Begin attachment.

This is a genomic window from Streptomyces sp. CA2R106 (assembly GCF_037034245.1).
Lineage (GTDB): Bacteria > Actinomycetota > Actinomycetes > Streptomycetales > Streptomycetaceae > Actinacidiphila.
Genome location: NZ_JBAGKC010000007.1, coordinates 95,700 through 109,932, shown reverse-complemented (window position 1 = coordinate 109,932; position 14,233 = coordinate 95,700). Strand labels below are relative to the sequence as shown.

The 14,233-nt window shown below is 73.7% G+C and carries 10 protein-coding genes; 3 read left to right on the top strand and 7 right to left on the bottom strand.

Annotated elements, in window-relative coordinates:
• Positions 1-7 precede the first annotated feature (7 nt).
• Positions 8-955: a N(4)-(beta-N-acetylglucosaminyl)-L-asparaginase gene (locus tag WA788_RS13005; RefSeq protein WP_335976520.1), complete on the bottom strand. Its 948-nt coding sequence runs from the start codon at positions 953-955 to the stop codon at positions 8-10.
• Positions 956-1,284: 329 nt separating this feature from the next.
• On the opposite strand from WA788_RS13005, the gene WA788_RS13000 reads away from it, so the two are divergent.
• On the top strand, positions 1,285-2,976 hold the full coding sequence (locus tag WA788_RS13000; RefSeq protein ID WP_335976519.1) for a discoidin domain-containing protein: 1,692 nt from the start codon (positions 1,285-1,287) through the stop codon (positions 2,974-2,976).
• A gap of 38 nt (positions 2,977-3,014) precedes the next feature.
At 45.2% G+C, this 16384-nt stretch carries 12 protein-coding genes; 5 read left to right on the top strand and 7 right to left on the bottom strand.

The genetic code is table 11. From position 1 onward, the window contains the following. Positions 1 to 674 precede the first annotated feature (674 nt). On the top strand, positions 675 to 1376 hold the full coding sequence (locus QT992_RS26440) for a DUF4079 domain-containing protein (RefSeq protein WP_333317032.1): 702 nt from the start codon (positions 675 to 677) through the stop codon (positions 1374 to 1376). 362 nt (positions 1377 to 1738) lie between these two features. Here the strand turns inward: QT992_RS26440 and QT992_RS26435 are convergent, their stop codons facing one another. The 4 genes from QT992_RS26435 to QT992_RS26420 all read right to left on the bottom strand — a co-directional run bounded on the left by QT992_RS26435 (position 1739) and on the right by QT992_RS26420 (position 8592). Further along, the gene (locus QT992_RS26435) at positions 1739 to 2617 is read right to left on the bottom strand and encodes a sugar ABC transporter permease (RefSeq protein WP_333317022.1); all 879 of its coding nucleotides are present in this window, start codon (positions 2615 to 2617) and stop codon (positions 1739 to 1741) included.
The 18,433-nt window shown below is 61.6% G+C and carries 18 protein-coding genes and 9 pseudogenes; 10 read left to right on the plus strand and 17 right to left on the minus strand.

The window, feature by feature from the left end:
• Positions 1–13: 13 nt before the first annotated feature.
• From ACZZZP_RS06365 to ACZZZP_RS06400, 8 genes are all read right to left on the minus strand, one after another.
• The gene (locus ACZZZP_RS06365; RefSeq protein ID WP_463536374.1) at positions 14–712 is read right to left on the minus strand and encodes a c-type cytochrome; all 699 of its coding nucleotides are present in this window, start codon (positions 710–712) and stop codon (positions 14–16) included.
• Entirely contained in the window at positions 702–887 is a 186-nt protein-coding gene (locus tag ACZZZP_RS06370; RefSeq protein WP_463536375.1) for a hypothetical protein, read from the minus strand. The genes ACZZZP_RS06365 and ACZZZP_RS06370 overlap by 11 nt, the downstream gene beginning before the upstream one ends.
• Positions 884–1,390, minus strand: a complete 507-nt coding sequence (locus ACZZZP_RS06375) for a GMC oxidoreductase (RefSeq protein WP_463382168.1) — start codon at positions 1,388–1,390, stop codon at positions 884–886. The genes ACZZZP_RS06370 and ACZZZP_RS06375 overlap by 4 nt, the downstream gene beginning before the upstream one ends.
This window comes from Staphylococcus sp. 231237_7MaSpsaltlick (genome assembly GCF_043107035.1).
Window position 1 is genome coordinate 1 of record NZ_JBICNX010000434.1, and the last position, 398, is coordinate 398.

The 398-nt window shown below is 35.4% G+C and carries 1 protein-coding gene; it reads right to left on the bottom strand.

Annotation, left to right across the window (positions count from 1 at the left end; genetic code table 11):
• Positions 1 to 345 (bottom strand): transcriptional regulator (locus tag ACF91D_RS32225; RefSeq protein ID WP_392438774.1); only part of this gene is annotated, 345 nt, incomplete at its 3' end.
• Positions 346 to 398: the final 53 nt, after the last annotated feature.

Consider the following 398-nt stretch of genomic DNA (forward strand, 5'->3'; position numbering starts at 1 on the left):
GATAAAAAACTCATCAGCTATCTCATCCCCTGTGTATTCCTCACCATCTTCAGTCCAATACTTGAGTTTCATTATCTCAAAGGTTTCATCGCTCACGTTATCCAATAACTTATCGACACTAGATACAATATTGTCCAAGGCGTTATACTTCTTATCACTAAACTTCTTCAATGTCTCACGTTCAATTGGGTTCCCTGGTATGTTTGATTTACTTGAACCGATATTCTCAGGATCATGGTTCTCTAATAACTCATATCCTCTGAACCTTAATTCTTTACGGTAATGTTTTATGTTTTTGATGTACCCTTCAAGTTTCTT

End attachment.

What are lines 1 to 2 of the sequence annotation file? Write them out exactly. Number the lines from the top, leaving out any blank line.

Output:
This is a genomic window from Streptomyces sp. CA2R106 (assembly GCF_037034245.1).
Lineage (GTDB): Bacteria > Actinomycetota > Actinomycetes > Streptomycetales > Streptomycetaceae > Actinacidiphila.